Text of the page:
What are the symptoms of flu?
After you have been exposed to the flu virus it can take 1 to 3 days or even up to 1 week for the symptoms of flu to appear.
The chances of contracting the flu increases if you have travelled to areas where there is a flu outbreak or if you have been in contact with someone who has the flu.
Influenza symptoms range from mild to serious. It is important to note that the flu virus can only be confirmed by your GP when a nose and/or throat swab or a blood test returns positive results.
Common flu symptoms include :
- The sudden appearance of a high fever (38 °C or more)
- A dry cough
- Body aches (especially in the head, lower back and legs)
- Feeling extremely weak and tired (and not wanting to get out of bed)
- Vomiting and diarrhoea (usually more common in children)
Other symptoms of the flu include:
- Body chills
- Aching behind your eyes
- A loss of appetite
- Sore throat
- A runny or stuffy nose.
It is important to note that the flu is a serious disease that can potentially lead to:
- Brain inflammation and brain damage
- Ear infections
- Heart and other organ damage
What is the treatment for flu?
If you believe that you or one of your family members has flu symptoms, it is very important to see your GP as soon as possible. Mild flu symptoms can be relieved by:
- Taking time off work, school or regular daily routines to rest
- Taking paracetamol to reduce fever and pain
- Using decongestant medicines
- Drinking plenty of fluids
Your GP may give you medication after you have been diagnosed. This can reduce the amount of time you feel ill. If influenza symptoms increase, you may need to seek medical treatment in hospital.
Who should not have flu immunisation?
If you have concerns about your suitability for a flu shot, it is important to talk to your GP. Generally flu immunisation is not suitable if:
- You have had a serious allergic reaction to a previous flu shot
- Infants are under 6 months of age
- You have had Guillain-Barre syndrome
- You are severely allergic to chicken products including eggs and feathers
If you are feeling unwell on the day of your flu shot, you may need to reschedule your flu shot.
Can the flu be prevented?
According to the Australian Government Department of Health, the best protection against flu is to have a flu shot.
If you contract the flu virus you can reduce the likelihood of the disease spreading to others in your family or community by:
- Covering your mouth with your elbow crook when you cough and/or sneeze
- Avoiding crowded places until you are feeling better
- If you start to feel ill stay away from work, school, childcare or other places where the infection may spread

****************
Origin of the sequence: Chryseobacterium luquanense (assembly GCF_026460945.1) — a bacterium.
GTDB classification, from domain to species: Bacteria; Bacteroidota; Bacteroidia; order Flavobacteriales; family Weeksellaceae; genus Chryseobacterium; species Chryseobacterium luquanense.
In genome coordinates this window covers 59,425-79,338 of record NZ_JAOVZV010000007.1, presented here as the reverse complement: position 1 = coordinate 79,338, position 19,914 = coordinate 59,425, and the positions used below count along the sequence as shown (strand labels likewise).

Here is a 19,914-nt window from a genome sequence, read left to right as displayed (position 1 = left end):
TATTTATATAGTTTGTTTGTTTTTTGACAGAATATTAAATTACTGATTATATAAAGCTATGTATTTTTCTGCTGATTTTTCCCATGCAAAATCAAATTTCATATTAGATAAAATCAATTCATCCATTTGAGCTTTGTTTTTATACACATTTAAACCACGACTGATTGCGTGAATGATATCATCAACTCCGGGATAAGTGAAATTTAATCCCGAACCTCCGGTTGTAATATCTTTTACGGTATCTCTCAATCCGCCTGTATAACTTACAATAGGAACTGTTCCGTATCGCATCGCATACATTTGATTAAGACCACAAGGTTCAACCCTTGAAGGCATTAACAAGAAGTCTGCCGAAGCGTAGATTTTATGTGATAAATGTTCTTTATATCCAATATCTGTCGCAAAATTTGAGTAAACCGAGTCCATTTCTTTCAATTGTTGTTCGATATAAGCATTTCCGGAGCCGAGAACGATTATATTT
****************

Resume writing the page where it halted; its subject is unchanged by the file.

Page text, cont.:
- Wash your hands frequently and wipe frequently touched surfaces with a clean cloth or disinfectant wipes
- Get plenty of rest, eat a healthy diet and drink plenty of fluids.
What is the composition of the flu vaccine for Australia in 2018?
The World Health Organization (WHO) provides a guide to national public health and regulatory authorities and vaccine manufacturers for the development and production of influenza vaccines for the next influenza season. The formulation of flu vaccines for use in Australia is determined each year by the Australian Influenza Vaccine Committee (AIVC) taking into consideration the WHO guidelines.
In October 2017 the Australian Influenza Vaccine Committee (AVIC) reviewed and evaluated data related to the 2016-2017 flu vaccines. They recommended the “2018 Southern Hemisphere influenza vaccines the trivalent influenza vaccine components for the Australian 2018 influenza season should contain the following:
- A (H1N1): an A/Michigan/45/2015 (H1N1)pdm09-like virus
- A (H3N2): an A/Singapore/INFIM-16-0019/2016 (H3N2)-like virus
- B: a B/Phuket/3073/2013-like virus
- B: a B/Brisbane/60/2008-like virus.
Are there any possible side effects to having a flu shot?
All vaccines and vaccines can have side effects that range from mild to serious. Your GP will inform you about the possible side effects of flu shot.
Generally these are mild and usually occur within 24 to 48 hours after the flu shot has been administered. Common mild side effects of flu shot include:
- Pain at the injection site with possible swelling and redness
- Body aches, fever and/or tiredness
To manage fever or body aches after flu immunisation drink plenty of fluids. If you are going to take paracetamol it is very important that you check the label for the correct dose and speak with your pharmacist and/or GP if you are giving it to a child. If you or a family member have side effects from the flu shot that are concerning, it is vital that you contact your GP for advice.